Canyoning in Da Lat, Vietnam

April 1, 2015|Posted in: Vietnam

If you know me, you’ll be aware of; 1) How clumsy I am, 2) How uncoordinated I am and 3) How balance is just not for me. So whenever I decide to do something that requires more than walking in a straight line, I am physically exerting myself. So, when I knew I was visiting , I knew I wanted to get active. After spending a month in eating way too much and drinking even more, I knew this was the place to do it. So, I had planned to head to the ‘French Alps’ of Vietnam: Da Lat (via an excruciating 5 hour bus journey from Mui Ne). The cool mountain air was the first thing I noticed when I got off the sauna, I mean, bus. Thank god! I like the warmth, don’t get me wrong, but after constantly changing my clothes at least 3 times a day was getting ridiculous!

People that I had met on my travels who had either taken different routes, or the same but faster, all suggested canyoning in Da Lat. So, I booked on a day trip through the hostel for $25 (or £15 to us English folk). We were picked up at 8.15am, kitted up then driven only about 10 minutes up the road to the start. We were taken to a tree to be shown the ropes – no pun intended. Then each given a practice go. Easy peasy. Kind of…

We started off with a short trek through the jungle – me constantly being aware that my feet kept slipping out from under me. Not a great start. About 10 minutes later, one minor stick to the back of the leg, we arrived at our first cliff face. 15m high. But a dry wall, no . Thank god!

I wasn’t particularly nervous. Until the guide kept telling me to lean further back on the rope. That’s not natural, and I’m pretty sure I thought my upper body strength would give up altogether. But I made it! I even jumped down a little! Phew! Next!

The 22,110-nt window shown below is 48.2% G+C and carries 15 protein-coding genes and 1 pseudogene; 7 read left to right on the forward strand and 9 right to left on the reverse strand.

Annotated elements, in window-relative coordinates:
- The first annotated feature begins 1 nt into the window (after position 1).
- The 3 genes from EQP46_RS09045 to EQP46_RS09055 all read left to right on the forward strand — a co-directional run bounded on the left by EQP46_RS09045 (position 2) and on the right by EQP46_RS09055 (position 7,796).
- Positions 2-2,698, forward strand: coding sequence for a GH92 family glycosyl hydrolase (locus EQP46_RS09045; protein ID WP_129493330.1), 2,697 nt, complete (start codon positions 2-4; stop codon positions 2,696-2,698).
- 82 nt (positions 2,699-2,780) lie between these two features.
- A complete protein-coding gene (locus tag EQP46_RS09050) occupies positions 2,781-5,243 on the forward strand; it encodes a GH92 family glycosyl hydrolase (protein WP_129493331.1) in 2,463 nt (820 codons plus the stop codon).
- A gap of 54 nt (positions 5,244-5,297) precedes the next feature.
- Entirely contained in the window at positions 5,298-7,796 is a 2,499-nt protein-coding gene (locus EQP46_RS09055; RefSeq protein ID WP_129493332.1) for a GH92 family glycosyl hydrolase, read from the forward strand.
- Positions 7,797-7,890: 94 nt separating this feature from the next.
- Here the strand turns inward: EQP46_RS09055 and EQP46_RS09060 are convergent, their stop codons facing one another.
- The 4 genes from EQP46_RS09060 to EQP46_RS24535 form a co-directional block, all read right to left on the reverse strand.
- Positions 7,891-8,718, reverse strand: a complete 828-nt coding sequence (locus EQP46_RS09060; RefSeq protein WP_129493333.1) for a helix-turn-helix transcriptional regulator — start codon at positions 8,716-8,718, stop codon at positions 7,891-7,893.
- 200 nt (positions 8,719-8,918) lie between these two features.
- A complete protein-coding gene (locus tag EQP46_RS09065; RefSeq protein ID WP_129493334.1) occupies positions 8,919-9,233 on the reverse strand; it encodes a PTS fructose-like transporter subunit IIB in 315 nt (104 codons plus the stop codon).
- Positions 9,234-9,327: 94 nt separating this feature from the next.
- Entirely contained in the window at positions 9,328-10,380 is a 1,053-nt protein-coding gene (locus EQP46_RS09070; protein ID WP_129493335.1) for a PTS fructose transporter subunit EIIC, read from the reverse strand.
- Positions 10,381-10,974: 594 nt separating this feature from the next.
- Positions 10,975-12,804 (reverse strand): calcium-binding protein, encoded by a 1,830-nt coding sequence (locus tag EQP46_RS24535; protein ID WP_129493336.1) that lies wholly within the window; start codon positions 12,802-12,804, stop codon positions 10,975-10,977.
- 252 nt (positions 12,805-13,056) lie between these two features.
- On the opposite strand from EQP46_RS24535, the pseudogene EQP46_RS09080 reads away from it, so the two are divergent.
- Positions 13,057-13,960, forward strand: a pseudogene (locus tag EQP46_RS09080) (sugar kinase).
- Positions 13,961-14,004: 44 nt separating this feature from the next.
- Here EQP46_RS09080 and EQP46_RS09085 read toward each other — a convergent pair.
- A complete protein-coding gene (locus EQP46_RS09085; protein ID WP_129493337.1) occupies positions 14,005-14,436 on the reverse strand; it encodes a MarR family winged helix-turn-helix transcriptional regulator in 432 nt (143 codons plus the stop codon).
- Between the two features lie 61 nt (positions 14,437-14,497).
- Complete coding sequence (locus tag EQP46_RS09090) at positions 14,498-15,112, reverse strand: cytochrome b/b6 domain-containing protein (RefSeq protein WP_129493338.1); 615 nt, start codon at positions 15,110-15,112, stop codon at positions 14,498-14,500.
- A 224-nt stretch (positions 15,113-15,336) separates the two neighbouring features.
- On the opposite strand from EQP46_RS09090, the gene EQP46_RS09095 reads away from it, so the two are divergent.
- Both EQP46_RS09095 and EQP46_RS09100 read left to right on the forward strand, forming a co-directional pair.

1st wall = completed!

Another short trek, as well a brief stint of floating down the river, we came to our next task, a waterfall slide! Pretty easy. Except, you forget how powerful water can be, and I managed to swallow half of the river through my nose and think I was going to drown! But I didn’t. 3 seconds later, my life jacket pulled me up.



Next, we came across our hardest task – the big waterfall! 25 metres high, and the rope we had to abseil down it was not that long… Brilliant. We were told to take off our shoes, as socks have better grip, go down slow, stop half way for “PHOTO!” then carry on until the guide shouts “JUMP!” in which you just let go of the rope and fall back. I was 4th in line, as I knew I didn’t want to be last, and thankfully I wasn’t, as I managed to slip twice! *fail* But I got myself back up, and carried on… until I forgot about the rope ending, and then just fell off the wall. Yep. Graceful as ever.


Looking far too happy at the start!



After everyone had been, we stopped for a lovely picnic of fresh fruit, baguettes and cakes before setting off to the cliff jump! There were 2 options, the 11m or 7m. However, the 11 metre required quite the run up to get you past the rock face, so not for the faint hearted! I did the 7m no problem, remembering to hold my nose this time!


3, 2, 1…JUMP!

Flagging slightly now, we carried on up the river, sometimes in it, sometimes out!


Team work!

And so we came to our last task. The ‘Washing Machine Waterfall’. The name itself induced terror into some of the girls, and with some rather complicated instructions, it took a while for some of them to pluck up the courage. The basic jist was to walk down the 1st bit, until the cliff drops off, then pause for PHOTO! and drop our legs down straight and ‘quickly’ drop. This is where the water would ‘wash’ you (i.e. spin you around) then when you get to the end of the rope, to let go of the rope.


First part = easy


Think I blacked out at this point…

I don’t even remember what happened after the first bit, all I know is I got more river water up my nose and two rather bashed up knees. Ah well, I’m alive! We all were!


Canyoning survivors!

It was a brilliant day, with some great adrenaline rushes for those adventure seekers and a great way to meet people. You are constantly helping each other, making sure everyone is okay and giving support and help when needed!

There you have it! Even an uncoordinated, weak, clumsy person can complete this challenge, and I definitely recommend it to anyone that visits Vietnam. Have you been canyoning in Da Lat or elsewhere? Let me know your thoughts in the comments below!


Amy is the founder of Currently residing in Reading, UK with a love of adventure travel, writing and photography - she pretty much writes about whatever the hell she wants!

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